Original Research ARTICLE
Decomposing complexity preferences for music
- 1Donders Institute for Brain, Cognition and Behaviour, Radboud University, Netherlands
Recently, we demonstrated complexity as a major factor for explaining individual differences in visual preferences for abstract digital art. We have shown that participants could best be separated into two groups based on their liking ratings for abstract digital art comprising geometric patterns: one group with a preference for complex visual patterns and another group with a preference for simple visual patterns. In the present study, building up on these results, we extended our investigations for complexity preferences from highly controlled visual stimuli to ecologically valid stimuli in the auditory modality. Similar to visual preferences, we showed that music preferences are highly influenced by stimulus complexity. We demonstrated this by clustering a large number of participants based on their liking ratings for song excerpts from various musical genres. Our results show that, based on their liking ratings, participants can best be separated into two groups: one group with a preference for more complex songs and another group with a preference for simpler songs. Finally, we considered various demographic and personal characteristics to explore differences between the groups, and reported that at least for the current data set age and gender to be significant factors separating the two groups.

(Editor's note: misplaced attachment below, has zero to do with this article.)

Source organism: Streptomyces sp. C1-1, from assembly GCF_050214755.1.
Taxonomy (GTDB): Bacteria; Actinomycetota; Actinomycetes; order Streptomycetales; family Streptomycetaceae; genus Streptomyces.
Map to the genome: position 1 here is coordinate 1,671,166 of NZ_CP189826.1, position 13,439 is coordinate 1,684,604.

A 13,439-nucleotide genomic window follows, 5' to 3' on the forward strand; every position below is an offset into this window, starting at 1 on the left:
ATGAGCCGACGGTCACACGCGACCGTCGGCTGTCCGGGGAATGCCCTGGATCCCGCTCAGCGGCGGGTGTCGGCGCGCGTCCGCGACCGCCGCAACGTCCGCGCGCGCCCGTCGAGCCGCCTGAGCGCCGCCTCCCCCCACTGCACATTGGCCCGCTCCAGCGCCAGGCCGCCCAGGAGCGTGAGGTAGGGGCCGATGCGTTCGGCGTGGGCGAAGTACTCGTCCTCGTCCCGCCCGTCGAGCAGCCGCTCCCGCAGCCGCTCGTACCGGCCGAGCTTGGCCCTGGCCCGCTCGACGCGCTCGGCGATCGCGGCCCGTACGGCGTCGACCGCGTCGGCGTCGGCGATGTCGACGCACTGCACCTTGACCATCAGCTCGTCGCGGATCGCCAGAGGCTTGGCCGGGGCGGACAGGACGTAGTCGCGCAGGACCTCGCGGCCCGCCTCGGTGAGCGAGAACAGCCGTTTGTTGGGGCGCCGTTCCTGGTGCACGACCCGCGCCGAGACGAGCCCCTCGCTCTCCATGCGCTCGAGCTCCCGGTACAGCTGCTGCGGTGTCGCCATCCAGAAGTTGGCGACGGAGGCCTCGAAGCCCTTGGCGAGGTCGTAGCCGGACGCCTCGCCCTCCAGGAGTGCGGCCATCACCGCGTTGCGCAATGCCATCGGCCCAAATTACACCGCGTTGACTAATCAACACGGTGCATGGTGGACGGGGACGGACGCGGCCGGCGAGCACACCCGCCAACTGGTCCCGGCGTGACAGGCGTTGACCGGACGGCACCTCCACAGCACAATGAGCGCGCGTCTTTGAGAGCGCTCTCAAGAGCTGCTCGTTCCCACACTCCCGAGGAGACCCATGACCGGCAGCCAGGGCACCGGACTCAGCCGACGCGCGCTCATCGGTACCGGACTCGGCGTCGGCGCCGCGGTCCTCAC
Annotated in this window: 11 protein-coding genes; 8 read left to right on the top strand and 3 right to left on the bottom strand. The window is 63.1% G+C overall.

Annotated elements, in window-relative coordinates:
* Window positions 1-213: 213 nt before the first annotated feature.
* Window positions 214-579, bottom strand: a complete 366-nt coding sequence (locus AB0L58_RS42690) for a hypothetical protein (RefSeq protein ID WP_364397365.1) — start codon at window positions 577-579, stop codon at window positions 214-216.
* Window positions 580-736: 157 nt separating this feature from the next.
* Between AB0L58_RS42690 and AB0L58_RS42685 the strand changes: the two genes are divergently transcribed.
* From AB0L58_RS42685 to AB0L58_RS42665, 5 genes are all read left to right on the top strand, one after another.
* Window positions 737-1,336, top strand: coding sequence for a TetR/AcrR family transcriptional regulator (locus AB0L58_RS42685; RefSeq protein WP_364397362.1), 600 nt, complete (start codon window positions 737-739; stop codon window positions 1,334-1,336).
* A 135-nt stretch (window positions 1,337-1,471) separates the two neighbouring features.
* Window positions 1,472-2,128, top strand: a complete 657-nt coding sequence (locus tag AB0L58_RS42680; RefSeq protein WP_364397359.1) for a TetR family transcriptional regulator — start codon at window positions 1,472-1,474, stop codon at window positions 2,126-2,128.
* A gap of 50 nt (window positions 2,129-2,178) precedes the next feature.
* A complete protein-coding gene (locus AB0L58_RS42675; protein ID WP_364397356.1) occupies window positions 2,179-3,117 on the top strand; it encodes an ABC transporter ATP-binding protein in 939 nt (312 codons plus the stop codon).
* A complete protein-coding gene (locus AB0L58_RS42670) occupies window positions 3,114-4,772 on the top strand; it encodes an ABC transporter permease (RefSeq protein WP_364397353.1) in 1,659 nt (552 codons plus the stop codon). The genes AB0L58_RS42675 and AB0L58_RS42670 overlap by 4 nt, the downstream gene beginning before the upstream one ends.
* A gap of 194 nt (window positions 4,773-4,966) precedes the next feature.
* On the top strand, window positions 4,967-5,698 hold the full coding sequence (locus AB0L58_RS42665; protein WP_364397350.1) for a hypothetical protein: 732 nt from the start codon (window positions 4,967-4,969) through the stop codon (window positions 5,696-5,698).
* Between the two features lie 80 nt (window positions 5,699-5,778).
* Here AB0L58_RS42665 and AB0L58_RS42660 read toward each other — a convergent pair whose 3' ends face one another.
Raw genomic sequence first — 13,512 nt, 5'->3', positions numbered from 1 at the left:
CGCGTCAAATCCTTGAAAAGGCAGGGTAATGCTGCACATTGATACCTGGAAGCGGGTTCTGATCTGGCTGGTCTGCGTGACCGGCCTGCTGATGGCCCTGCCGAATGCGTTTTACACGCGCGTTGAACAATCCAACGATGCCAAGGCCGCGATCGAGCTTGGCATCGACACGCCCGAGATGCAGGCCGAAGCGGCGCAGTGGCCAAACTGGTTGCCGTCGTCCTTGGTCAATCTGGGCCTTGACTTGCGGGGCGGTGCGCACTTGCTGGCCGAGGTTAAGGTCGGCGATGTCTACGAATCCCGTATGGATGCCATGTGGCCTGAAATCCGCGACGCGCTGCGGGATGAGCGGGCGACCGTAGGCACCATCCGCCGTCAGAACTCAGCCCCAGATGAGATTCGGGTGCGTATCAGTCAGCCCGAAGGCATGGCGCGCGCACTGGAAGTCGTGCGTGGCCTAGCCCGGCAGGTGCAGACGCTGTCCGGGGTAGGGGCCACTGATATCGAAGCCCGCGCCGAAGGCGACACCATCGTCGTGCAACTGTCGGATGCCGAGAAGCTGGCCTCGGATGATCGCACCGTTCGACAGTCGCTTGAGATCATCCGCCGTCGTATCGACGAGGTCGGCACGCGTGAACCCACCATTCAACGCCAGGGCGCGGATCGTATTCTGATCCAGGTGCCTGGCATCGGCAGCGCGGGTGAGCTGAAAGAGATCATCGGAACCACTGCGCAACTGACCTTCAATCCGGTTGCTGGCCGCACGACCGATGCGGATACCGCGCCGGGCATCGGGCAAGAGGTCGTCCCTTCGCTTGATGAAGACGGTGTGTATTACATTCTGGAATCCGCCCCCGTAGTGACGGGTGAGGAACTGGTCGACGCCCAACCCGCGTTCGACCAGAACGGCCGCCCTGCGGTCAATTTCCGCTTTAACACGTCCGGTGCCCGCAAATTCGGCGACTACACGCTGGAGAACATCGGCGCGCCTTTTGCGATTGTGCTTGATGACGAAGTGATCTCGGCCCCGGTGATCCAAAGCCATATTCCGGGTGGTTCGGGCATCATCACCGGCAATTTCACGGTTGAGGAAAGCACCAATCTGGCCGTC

Keywords: Complexity, liking, Music, preference, individual differences, Cluster analysis
Received: 07 Sep 2018;
Accepted: 11 Mar 2019.
Edited by:Claus-Christian Carbon, University of Bamberg, Germany
Reviewed by:Daniele Zavagno, Department of Psychology, University of Milan-Bicocca, Italy
Karim Weth, University of Bamberg, Germany
Copyright: © 2019 Güçlütürk and Lier. This is an open-access article distributed under the terms of the Creative Commons Attribution License (CC BY). The use, distribution or reproduction in other forums is permitted, provided the original author(s) and the copyright owner(s) are credited and that the original publication in this journal is cited, in accordance with accepted academic practice. No use, distribution or reproduction is permitted which does not comply with these terms.
* Correspondence: Dr. Yağmur Güçlütürk, Donders Institute for Brain, Cognition and Behaviour, Radboud University, Nijmegen, 6525, Netherlands, firstname.lastname@example.org